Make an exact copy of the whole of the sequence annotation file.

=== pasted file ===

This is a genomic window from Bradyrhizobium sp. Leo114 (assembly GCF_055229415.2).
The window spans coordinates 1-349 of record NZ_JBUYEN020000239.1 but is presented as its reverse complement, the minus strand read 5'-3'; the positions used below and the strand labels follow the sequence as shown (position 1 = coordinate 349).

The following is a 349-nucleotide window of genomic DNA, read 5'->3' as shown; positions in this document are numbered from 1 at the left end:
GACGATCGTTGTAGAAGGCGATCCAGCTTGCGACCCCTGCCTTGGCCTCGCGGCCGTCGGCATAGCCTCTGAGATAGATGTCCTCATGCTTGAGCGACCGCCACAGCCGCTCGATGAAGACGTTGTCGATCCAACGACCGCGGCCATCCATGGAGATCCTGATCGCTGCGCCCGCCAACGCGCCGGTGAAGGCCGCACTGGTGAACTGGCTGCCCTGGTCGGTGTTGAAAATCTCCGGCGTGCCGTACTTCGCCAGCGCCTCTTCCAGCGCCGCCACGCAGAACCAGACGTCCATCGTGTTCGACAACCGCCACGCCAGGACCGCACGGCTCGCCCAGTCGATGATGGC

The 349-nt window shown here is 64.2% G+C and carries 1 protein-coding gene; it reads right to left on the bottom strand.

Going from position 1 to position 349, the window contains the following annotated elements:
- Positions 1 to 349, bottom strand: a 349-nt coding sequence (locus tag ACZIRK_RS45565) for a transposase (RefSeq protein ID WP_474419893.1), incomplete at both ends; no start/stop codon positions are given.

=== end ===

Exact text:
This is a genomic window from Bradyrhizobium sp. Leo114 (assembly GCF_055229415.2).
The window spans coordinates 1-349 of record NZ_JBUYEN020000239.1 but is presented as its reverse complement, the minus strand read 5'-3'; the positions used below and the strand labels follow the sequence as shown (position 1 = coordinate 349).

The following is a 349-nucleotide window of genomic DNA, read 5'->3' as shown; positions in this document are numbered from 1 at the left end:
GACGATCGTTGTAGAAGGCGATCCAGCTTGCGACCCCTGCCTTGGCCTCGCGGCCGTCGGCATAGCCTCTGAGATAGATGTCCTCATGCTTGAGCGACCGCCACAGCCGCTCGATGAAGACGTTGTCGATCCAACGACCGCGGCCATCCATGGAGATCCTGATCGCTGCGCCCGCCAACGCGCCGGTGAAGGCCGCACTGGTGAACTGGCTGCCCTGGTCGGTGTTGAAAATCTCCGGCGTGCCGTACTTCGCCAGCGCCTCTTCCAGCGCCGCCACGCAGAACCAGACGTCCATCGTGTTCGACAACCGCCACGCCAGGACCGCACGGCTCGCCCAGTCGATGATGGC

The 349-nt window shown here is 64.2% G+C and carries 1 protein-coding gene; it reads right to left on the bottom strand.

Going from position 1 to position 349, the window contains the following annotated elements:
- Positions 1 to 349, bottom strand: a 349-nt coding sequence (locus tag ACZIRK_RS45565) for a transposase (RefSeq protein ID WP_474419893.1), incomplete at both ends; no start/stop codon positions are given.